Expanding Public Safety in the Greatest Tradition of the West: Volunteerism

A Win in the Kill Committee for Colorado's Volunteer Peace Officers

On Wednesday the House State, Veterans and Military Affairs committee--the Democrat controlled committee notorious for killing bills brought by the conservative opposition--let the bill we sponsored with Sen. Kent Lambert live. SB16-111 creates a task force to address whether and how the Colorado Mounted Rangers will integrate into the statewide Police Officer Standards and Training (P.O.S.T.) program.

Since their founding in 1861, the Colorado Mounted Rangers have acted as Colorado’s historic law enforcement agency. Today the Rangers contribute to public safety in a broad range of communities as they assist local law enforcement, provide support in disaster relief, and bolster emergency medical service (EMS) and search-and-rescue operations across the state, contributing more than 50,000 unpaid service hours annually.

In 2012 the volunteer organization was designated as the state’s official law enforcement auxiliary but, to date, have not been included in the P.O.S.T. program, the state level board required to certify every peace officer that serves in the State of Colorado. There has been conversation for several years among interested parties about the necessity of this certification for CMR. This bill will advance that conversation to conclusions and action.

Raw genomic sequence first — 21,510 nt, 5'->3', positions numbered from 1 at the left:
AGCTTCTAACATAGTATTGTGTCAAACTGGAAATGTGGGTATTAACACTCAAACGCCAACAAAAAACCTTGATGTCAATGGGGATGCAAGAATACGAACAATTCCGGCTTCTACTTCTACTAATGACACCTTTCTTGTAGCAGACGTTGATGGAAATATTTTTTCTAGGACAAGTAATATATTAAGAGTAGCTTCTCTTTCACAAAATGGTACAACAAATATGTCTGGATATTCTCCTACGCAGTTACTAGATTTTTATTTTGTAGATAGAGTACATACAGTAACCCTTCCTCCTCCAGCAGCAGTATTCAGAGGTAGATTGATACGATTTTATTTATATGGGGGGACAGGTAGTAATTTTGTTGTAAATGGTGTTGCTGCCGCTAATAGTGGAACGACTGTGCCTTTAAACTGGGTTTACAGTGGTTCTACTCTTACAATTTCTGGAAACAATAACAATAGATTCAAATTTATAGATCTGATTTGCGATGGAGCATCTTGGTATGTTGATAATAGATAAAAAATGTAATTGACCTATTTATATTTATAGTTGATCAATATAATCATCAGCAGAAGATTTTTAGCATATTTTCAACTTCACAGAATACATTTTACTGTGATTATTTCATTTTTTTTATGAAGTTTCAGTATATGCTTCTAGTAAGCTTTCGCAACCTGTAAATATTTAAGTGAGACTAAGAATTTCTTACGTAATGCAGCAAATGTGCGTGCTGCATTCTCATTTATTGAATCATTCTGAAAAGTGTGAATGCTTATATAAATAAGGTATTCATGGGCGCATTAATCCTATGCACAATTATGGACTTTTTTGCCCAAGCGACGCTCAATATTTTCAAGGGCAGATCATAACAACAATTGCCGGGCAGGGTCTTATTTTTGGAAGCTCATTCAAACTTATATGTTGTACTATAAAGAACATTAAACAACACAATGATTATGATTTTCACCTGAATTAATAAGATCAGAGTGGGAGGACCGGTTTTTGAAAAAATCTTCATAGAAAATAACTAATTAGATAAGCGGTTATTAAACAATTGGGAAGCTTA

Peg Ackerman (Colorado Police Chiefs Associations), Jana Locke (Colorado Department of Public Safety) and Rep. Lundeen before the House State, Veterans and Military Affairs Committee.

Peg Ackerman (Colorado Police Chiefs Associations), Jana Locke (Colorado Department of Public Safety) and Rep. Lundeen before the House State, Veterans and Military Affairs Committee.

Col. Ron Abramson, State Commander for the Colorado Mounted Rangers, says P.O.S.T. certification will provide definitive standards and training for Rangers and increase state level accountability for the Colorado’s largest auxiliary.

In its current form, Senate Bill 111 will address the challenges that the Colorado Mounted Rangers, law enforcement, and government agencies face when approaching the question of CMR’s integration in the state authorized P.O.S.T certification program.

Last week SB111 passed second reading in The House and will be up for Third Reading and final passage this morning.

Public Lands: Local and Federal Control, Who's in Charge?

After we argued with the Democrats last week in the House about the need to address complaints from local officials that they’ve been bullied by  federal officials, we pushed for an amendment to the “Public Lands Day” bill, SB16-021, and won the majority vote. The amendment offered clarifies that “partnership” between local and federal authorities acknowledges the unique capacity for local officials to “positively influence matters of public safety.” Watch part of the debate below.

This win in the House is the product of arguments we made about the need to restrain federal overreach. In testimony on SB160, a bill we previously reported to you about, we heard stories of County Sheriffs and Fire Chiefs that have been blocked from their role to keep the public safe. In spite of stories of local officials being “bullied” by federal officials, the House State, Veterans and Military Affairs committee, in yet another act of allegiance to big government, killed SB160 on Monday last week.

However, the clarification we achieved with the amendment to Senate Bill 21 accomplishes some of the work we sought to do with SB160. The amendment reminds all parties invested in managing Colorado’s public lands of the importance of local input and action. But the conversation doesn’t end here. We will continue to advocate for proper local authority of public land access and management, and will fight to prevent federal intimidation of local authorities.

Thank you for staying engaged.

It is an honor to serve.

Posted on May 2, 2016 .